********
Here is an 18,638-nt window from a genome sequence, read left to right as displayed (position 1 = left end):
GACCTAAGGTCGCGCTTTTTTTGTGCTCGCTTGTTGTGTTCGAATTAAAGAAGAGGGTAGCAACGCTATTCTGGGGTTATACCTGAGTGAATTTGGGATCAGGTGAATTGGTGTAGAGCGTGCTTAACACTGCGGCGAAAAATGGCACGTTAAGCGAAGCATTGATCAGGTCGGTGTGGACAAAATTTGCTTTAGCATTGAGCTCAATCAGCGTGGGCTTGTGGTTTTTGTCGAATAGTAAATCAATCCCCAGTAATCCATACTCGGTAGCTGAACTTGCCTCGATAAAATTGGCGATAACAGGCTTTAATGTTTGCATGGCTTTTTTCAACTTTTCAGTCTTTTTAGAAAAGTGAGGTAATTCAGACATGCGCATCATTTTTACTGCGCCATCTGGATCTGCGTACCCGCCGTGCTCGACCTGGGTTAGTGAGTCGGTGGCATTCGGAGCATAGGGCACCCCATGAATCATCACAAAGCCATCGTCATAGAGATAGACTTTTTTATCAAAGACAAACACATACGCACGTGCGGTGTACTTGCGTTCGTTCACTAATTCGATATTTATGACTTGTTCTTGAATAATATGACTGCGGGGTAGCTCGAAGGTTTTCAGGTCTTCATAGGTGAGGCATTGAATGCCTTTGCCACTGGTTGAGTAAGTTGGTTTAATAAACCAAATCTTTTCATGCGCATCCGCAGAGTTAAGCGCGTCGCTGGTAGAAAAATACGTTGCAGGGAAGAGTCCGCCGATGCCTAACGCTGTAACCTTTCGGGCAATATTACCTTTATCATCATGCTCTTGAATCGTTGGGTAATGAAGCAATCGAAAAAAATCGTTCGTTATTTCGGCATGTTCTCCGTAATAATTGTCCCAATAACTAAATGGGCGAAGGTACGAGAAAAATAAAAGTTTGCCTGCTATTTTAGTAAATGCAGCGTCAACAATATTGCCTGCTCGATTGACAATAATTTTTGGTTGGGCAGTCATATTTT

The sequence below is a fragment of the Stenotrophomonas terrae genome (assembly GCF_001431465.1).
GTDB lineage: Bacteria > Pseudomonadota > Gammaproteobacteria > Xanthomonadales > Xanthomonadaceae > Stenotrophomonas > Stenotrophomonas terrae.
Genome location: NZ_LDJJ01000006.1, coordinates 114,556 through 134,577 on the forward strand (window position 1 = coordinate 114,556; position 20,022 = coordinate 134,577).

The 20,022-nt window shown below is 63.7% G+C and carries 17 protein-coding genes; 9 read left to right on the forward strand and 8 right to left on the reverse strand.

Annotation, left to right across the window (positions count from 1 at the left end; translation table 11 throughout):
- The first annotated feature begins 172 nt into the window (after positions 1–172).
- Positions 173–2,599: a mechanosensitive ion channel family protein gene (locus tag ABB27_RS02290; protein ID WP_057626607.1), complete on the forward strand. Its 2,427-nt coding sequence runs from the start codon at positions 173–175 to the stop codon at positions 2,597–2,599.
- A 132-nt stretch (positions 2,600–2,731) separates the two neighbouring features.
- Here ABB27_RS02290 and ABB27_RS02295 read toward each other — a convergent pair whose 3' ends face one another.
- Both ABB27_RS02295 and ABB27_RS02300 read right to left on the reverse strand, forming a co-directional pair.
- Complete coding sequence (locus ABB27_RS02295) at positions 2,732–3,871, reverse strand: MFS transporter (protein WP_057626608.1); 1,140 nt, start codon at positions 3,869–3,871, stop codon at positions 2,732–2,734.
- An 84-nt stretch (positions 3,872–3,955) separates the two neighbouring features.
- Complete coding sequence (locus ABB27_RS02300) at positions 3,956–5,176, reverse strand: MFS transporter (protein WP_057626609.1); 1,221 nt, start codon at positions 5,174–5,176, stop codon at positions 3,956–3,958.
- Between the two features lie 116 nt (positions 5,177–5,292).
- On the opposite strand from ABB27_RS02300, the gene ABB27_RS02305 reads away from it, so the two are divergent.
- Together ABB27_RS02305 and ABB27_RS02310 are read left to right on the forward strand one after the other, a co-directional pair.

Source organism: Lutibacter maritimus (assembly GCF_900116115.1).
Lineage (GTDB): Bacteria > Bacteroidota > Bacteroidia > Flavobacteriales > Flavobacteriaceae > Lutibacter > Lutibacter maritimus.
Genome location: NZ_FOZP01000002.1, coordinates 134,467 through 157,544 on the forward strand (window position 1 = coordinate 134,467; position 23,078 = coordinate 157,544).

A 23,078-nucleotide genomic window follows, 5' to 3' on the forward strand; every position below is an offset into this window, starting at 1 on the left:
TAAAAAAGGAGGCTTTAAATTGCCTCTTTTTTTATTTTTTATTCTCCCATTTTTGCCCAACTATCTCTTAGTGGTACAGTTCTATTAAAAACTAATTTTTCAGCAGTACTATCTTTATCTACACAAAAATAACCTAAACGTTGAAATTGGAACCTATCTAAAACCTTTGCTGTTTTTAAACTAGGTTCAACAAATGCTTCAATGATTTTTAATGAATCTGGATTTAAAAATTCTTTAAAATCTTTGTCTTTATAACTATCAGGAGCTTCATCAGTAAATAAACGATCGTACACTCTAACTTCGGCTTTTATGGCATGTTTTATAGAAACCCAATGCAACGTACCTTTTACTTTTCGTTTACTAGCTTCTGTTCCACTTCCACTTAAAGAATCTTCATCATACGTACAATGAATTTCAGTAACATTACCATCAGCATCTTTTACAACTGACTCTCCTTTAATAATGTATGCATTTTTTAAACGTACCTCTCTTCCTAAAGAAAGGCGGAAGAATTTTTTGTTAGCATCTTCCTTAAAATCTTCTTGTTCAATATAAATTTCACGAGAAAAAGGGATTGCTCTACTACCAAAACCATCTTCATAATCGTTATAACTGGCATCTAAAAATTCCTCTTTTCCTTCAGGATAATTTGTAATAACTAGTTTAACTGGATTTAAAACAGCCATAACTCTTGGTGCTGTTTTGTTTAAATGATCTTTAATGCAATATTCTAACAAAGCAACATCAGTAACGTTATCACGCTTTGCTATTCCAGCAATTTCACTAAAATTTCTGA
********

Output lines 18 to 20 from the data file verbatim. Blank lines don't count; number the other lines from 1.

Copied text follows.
- Together ABB27_RS02305 and ABB27_RS02310 are read left to right on the forward strand one after the other, a co-directional pair.

Source organism: Lutibacter maritimus (assembly GCF_900116115.1).
Lineage (GTDB): Bacteria > Bacteroidota > Bacteroidia > Flavobacteriales > Flavobacteriaceae > Lutibacter > Lutibacter maritimus.